Gotta love the Tsar, his beautiful daughters, his strange but spiritual German princess wife Alexandra, the tragic end. He was such a nice person, Czar Nicholas. Loved his Faberge eggs. Elegant taste.

    I love the Tsar and hate the Bolsheviks, Lenin, Stalin and all their ilk.

    The opulence of the Russian court–waft us back with Parfums d’Empire. I say, good show. My oldest daughter’s middle name is Anastasia.

    • What a charming middle name to have, so much nicer than us Southern girls with all the surnames parents tacked onto us! Anastasia has a ring to it.

      Ambre Russe was one of the most interesting of the Parfum d’Empires, I just loved the champagne element, but I also really liked Cuir Ottoman which was a big favorite with the husband-and he is picky.

  2. Hey there,
    I LOVE this house and have a bunch of the bottles. Amber Russe, Cuir Ottoman, Equistrius, Eau de Gloire, 3 Fleurs and Zuzu Fou.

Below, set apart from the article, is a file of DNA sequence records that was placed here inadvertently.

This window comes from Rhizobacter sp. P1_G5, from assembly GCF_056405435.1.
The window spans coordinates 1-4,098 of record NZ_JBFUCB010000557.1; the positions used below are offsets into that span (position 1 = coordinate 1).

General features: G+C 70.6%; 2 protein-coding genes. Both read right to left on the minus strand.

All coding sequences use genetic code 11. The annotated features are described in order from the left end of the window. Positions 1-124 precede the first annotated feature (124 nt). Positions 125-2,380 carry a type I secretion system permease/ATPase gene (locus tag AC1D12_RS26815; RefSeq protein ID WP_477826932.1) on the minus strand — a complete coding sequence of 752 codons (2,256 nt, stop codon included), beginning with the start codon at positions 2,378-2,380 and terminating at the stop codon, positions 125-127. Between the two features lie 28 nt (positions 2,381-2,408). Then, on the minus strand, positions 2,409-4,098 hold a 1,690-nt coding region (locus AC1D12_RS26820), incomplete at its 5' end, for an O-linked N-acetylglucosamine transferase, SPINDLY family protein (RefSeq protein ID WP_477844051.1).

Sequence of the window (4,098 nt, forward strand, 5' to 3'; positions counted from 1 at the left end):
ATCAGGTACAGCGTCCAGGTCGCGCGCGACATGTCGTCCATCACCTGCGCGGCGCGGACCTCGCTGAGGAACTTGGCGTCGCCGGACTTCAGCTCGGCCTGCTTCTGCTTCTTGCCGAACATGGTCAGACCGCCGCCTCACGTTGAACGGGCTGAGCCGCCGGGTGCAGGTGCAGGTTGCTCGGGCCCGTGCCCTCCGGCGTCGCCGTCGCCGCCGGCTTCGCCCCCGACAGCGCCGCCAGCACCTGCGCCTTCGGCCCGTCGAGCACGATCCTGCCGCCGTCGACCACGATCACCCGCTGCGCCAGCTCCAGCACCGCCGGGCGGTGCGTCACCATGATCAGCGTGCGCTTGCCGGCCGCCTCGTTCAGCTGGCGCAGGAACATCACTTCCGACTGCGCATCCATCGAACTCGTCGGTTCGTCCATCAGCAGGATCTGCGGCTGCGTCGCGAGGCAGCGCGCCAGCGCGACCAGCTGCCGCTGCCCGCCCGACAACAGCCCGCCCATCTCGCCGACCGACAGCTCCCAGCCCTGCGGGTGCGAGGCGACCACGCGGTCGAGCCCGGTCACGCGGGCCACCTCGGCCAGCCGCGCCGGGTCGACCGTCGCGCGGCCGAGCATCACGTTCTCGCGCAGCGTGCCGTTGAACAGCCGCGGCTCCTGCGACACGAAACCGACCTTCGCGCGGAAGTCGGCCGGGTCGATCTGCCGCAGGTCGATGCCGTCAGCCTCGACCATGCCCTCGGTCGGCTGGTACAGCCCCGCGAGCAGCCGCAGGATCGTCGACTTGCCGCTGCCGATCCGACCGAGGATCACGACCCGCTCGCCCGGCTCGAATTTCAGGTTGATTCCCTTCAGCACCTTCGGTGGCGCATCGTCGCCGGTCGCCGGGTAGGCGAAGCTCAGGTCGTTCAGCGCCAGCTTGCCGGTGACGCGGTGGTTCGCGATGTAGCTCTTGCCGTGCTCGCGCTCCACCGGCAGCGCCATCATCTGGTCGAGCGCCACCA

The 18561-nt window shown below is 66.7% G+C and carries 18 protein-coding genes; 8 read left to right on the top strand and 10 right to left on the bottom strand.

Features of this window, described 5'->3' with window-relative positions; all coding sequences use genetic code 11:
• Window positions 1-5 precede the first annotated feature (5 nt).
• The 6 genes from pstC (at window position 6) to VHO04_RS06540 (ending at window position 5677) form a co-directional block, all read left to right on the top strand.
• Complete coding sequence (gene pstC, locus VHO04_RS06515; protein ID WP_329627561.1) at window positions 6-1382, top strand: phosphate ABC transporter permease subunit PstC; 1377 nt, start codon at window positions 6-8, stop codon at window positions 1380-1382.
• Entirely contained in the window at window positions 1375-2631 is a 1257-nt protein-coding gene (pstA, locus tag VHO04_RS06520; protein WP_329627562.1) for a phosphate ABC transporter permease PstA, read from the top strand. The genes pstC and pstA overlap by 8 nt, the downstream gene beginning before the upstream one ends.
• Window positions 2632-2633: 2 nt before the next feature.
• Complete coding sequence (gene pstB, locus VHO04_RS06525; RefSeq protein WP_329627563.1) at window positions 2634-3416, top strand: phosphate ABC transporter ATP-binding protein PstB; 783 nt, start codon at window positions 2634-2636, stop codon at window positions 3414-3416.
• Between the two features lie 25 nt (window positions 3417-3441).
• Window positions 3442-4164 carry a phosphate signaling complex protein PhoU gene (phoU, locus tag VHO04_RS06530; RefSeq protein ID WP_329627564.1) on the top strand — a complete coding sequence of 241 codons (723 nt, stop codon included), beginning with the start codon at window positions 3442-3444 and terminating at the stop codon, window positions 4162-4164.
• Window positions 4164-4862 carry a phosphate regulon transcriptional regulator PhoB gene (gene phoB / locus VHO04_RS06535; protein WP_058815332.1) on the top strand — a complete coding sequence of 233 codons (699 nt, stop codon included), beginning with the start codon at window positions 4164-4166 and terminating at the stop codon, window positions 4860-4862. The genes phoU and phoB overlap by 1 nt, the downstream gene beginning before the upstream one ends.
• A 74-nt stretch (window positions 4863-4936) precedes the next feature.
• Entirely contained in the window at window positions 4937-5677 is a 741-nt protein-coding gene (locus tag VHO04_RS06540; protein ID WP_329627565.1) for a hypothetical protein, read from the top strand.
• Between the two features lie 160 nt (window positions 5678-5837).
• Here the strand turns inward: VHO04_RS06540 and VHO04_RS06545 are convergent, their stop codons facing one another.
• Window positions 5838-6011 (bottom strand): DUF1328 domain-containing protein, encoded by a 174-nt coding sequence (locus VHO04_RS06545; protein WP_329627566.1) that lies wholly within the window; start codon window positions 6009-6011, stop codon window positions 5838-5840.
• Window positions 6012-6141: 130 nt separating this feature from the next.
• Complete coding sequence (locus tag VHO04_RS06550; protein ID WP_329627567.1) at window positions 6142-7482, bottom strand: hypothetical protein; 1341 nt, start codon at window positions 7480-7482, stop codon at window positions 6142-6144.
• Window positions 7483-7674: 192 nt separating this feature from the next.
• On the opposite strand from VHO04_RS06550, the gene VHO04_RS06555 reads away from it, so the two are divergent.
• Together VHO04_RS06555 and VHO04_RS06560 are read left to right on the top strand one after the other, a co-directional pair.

I think Equistrius is my favourite, one of the nicest iris I’ve ever smelled. It gets regular skin time around here.
    Portia xx

    • Yes- someone else who loves the house in perfumeland- yay!

      Particularly the 3 Fleurs and Equitrius choices. I broke my sample of Equistrius on the kitchen floor in New Jersey, and what a tragedy that was. “Uh, Mom, why are you wiping the floor into a tiny vial? Is this is the five second rule? Does that even apply to perfume? ” The answer was Equistrius of course ,and heck yes, the five second rule applied!

  3. Parfums d’Empire is the brand, about which I have a good feeling – even though I cannot say that I love-love their perfumes. I really like, own (a decant – would have been a bottle had they not discontinued 50ml bottles) and wear Ambre Russe. I like Cuir Ottoman on my vSO (and got him a 50 ml bottle – before it got discontinued). I liked Equistrius and bought a decant but it’s gone bad, as I recently discovered. There were several more that I rather liked when tested but never went further – Azemour, Eau Suave and Wazamba. 3 Fleurs didn’t work for me, which isn’t surprising since it has tuberose, which I mostly hate. I wish the brand was more accessible here: I suspect I would have ended up with more perfumes from the line, if I had been more exposed to it, preferably in the form of a tester bottles, not tiny samples.